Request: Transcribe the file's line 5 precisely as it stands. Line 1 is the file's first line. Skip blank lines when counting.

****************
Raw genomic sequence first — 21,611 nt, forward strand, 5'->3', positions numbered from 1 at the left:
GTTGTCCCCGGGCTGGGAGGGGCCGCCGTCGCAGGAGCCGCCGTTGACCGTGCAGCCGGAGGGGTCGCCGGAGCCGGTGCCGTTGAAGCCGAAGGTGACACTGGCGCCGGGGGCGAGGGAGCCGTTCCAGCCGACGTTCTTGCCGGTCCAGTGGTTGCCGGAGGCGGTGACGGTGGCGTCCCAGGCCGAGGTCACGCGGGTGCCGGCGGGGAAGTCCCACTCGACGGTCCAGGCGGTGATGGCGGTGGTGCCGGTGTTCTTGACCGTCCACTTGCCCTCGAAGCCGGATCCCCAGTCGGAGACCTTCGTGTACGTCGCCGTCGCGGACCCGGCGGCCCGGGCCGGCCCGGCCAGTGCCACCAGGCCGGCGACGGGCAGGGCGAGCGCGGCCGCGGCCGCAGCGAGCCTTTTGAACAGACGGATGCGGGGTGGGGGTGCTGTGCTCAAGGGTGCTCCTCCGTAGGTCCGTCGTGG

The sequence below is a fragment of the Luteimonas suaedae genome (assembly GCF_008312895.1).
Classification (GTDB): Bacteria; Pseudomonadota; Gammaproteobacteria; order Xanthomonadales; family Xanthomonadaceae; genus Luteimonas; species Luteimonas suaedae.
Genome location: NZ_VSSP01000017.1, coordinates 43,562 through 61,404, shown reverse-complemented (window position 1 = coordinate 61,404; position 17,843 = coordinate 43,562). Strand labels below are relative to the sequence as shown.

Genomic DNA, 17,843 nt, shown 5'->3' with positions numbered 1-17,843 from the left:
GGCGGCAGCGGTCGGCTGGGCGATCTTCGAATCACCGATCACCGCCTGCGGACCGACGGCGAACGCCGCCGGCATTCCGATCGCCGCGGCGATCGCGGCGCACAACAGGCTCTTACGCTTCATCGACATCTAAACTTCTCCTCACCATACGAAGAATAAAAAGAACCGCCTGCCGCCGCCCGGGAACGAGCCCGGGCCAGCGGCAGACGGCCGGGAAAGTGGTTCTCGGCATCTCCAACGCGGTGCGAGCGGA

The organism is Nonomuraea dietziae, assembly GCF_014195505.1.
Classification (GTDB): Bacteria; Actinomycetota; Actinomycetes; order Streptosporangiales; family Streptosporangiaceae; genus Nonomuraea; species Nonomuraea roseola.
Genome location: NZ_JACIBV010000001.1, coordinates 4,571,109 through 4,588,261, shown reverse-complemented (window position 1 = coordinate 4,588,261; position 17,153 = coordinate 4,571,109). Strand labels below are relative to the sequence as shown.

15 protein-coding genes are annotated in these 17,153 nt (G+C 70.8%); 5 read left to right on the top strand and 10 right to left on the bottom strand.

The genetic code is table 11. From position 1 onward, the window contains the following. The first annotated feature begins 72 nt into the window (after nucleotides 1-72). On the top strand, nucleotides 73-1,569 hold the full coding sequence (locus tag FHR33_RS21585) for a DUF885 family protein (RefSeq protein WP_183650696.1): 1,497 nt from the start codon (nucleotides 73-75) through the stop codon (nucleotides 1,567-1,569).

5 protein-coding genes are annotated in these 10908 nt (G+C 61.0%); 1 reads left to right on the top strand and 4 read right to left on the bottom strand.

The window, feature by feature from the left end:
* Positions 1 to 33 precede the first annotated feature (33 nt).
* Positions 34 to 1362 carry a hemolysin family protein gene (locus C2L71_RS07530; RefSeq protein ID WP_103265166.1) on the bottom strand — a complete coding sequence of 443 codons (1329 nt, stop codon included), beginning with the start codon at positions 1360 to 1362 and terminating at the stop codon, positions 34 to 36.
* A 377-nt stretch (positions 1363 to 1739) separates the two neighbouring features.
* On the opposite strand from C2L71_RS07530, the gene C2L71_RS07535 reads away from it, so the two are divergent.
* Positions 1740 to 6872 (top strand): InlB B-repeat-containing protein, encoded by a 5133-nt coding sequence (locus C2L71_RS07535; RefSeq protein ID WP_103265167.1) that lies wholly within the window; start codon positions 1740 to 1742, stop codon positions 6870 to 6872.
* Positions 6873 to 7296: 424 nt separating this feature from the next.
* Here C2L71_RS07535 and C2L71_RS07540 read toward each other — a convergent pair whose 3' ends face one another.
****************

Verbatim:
Genome location: NZ_VSSP01000017.1, coordinates 43,562 through 61,404, shown reverse-complemented (window position 1 = coordinate 61,404; position 17,843 = coordinate 43,562). Strand labels below are relative to the sequence as shown.